Information given on new Illinois laws for employers

Aurora University discusses social media
Pat Barcas/staff photographer
Attorney Penelope Lechtenberg informed the public at Aurora University about social media, free speech and Northwestern University football players unionizing.

By Pat Barcas
Staff writer
Thursday, July 3, 2014
Email Pat Barcas at

AURORA — Addressing the changing rules of labor in today’s society, attorney Penelope Lechtenberg, partner with Hinshaw & Culbertson LLP in Rockford, talked at Aurora University June 25. She talked about social media, free speech, and the Northwestern University football players unionizing.

It was found by the National Labor Relations Board earlier this year that Northwestern players are more likely employees rather than non-employees. The decision is being appealed, but Lechtenberg said the decision carries a lot of weight behind it.

“It’s very interesting and it took me by surprise. I don’t know why I didn’t see this coming, but it’s fascinating,” she said.

Lechtenberg said players who have been awarded a scholarship to play are compensated and work 20 to 50 hours per week. They also generate millions in revenue. They were found to be employees eligible for unionizing.

“Is there an overwhelming community of interest between these people? The questions this opens up are endless. It has the potential to change college athletics,” she said.

Also on topic was social media — specifically whether employees can openly complain about employers online. A recent ruling said talking about working conditions on a social media platform such as Facebook is protected speech.

“If it’s just a person randomly saying horrible things, then they are likely to be disciplined. But if you complain about a specific thing about your workplace, and others join in, this is discourse. This is protected. It’s a fine line and it’s evolving,” said Lechtenberg.

What about screaming at your boss, using profanity, and . . . getting away with it?

A May 2014 case saw employee asking about pay at an auto dealership. The conversation got heated, he raised his voice, used profanity, and was terminated for being belligerent. The outcome was surprising.

“The NLRB found this profane outburst as protected,” said Lechtenberg. “The employee was protected because the outburst was in the context of discussing his terms and conditions.”

Lechtenberg represents management in labor and employment-law matters before federal and state courts and administrative agencies. They include OSHA, National Labor Relations Board, Equal Employment Opportunity Commission and Citizenship and Immigration Services.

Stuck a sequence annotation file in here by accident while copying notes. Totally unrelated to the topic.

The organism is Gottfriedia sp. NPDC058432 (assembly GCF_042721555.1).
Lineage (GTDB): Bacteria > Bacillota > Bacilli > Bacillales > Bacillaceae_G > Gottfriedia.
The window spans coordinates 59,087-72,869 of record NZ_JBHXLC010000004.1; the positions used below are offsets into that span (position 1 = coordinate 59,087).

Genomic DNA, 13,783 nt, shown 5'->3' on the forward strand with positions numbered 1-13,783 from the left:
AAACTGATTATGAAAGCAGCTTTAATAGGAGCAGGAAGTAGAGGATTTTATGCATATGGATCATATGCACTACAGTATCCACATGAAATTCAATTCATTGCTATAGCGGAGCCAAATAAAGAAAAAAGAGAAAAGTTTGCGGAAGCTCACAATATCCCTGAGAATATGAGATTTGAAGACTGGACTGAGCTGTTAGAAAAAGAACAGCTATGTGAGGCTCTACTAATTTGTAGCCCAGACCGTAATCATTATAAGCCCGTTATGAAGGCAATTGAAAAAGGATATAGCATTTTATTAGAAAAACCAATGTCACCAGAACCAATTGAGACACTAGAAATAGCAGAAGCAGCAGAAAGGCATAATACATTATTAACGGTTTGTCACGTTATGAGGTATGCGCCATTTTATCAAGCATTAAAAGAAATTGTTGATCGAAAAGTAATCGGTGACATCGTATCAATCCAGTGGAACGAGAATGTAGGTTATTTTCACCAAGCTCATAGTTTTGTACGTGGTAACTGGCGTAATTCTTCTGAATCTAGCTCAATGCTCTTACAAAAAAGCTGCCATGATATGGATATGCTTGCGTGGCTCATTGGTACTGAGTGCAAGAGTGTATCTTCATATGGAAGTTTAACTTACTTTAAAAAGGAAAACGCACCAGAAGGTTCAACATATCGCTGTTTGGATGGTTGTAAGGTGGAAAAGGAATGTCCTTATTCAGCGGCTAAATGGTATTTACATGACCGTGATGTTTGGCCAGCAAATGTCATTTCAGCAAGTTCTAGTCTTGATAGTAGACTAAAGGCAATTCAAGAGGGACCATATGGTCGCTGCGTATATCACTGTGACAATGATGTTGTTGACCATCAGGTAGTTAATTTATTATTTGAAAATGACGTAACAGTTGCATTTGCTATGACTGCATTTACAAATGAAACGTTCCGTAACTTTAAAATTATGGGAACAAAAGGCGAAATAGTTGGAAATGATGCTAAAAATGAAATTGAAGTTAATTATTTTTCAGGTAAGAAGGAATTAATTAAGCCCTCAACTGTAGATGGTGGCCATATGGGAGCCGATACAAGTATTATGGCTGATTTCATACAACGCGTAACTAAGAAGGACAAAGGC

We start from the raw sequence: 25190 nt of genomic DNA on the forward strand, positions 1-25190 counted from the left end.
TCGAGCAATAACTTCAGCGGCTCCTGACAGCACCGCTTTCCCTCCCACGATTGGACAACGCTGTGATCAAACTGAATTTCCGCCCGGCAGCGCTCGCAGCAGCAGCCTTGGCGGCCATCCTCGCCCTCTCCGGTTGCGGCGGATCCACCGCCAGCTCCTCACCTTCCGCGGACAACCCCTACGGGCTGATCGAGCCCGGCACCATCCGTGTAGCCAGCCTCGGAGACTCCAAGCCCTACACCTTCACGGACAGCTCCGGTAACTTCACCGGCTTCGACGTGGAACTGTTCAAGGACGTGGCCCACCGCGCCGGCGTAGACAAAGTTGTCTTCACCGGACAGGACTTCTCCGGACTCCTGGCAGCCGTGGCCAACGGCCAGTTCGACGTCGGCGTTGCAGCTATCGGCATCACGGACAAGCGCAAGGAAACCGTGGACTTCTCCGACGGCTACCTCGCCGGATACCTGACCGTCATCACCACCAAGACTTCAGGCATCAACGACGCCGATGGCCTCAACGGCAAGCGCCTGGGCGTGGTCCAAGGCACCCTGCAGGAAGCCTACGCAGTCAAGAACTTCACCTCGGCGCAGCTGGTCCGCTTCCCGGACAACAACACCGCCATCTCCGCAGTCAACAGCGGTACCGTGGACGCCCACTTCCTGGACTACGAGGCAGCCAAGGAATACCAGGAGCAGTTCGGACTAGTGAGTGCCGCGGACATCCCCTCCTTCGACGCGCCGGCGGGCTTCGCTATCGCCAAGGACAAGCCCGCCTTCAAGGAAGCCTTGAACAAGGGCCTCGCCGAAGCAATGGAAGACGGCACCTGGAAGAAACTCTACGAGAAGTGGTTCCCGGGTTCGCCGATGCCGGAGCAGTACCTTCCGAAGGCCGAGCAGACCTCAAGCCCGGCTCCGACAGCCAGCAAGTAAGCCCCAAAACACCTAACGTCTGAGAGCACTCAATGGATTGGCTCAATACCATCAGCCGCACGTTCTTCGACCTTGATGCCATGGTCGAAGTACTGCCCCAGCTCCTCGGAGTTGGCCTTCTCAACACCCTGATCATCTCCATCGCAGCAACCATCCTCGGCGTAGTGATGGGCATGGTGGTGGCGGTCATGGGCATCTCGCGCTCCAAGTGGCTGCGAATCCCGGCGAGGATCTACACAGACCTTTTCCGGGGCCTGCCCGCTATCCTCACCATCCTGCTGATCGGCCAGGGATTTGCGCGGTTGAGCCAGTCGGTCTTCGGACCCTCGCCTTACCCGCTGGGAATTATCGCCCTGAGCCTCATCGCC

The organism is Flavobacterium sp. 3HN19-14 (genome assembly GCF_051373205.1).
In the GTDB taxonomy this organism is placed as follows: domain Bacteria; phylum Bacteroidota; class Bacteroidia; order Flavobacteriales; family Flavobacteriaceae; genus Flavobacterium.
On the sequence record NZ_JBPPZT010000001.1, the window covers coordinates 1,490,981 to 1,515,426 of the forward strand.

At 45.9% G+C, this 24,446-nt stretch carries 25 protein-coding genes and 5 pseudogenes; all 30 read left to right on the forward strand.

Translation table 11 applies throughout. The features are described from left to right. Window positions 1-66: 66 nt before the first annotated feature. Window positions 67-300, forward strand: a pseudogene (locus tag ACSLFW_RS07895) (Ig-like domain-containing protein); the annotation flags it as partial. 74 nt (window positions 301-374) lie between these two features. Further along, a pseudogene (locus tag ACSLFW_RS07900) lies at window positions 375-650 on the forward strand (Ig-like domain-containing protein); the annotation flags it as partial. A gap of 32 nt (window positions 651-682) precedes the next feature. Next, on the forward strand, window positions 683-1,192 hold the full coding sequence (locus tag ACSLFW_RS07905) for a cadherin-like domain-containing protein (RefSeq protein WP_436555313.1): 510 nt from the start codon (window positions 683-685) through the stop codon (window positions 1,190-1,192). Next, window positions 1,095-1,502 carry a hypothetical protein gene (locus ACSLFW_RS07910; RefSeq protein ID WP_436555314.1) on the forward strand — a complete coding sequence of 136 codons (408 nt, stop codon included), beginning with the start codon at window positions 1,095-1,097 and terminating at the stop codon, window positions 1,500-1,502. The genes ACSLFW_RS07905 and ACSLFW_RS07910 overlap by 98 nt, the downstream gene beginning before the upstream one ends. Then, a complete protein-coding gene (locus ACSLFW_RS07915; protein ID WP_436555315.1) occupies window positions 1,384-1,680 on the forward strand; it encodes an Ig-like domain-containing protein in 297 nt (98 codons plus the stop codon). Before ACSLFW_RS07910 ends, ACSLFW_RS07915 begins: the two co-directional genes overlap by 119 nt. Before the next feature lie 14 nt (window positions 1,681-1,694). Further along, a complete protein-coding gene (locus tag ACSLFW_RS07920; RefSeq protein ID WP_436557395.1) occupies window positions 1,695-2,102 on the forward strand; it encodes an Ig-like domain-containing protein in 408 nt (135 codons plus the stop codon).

On the looming immigration front, Lechtenberg said Illinois employers need to get their I-9 tax forms in order.

“There will be a lot more audits going on now. There is a huge workplace compliance push, and the penalties for incorrect I-9s are huge,” she said.

Boys II Men provide sense

Aurora's Boys II Men
Pat Barcas/staff photographer
Hector Velazquez, a senior at Aurora University and Boys II Men member, said he owes his success to Clayton Muhammad.

By Pat Barcas
Staff writer
Thursday, June 26, 2014
Email Pat Barcas at

NAPERVILLE — Instead of further incarceration, which would only add to the problem of gang violence in Aurora, Boys II Men Founder Clayton Muhammad decided to tackle the gang violence problem of Aurora at the root more than 10 years ago.

Young men needed mentors they could trust, and hope they could one day succeed instead of waste their lives in gangs or in prison.

“You can’t just tell people not to go to gangs. You must provide an alternative,” said Muhammad during a June 19 meeting of the Naperville Township Democratic Organization, which hosted Muhammad as their June speaker.

He said gang violence was at an all time high in 2002, with 26 young people killed in Aurora. Through the hard work of Boys II Men and the Aurora Police Department, shootings have been basically eliminated.

“We have fundamentally a different Aurora. It’s a different downtown than 10 years ago,” said Muhammad, who shared success stories throughout the years, highlighting young men who have gone on to achieve great success in the face of adversity.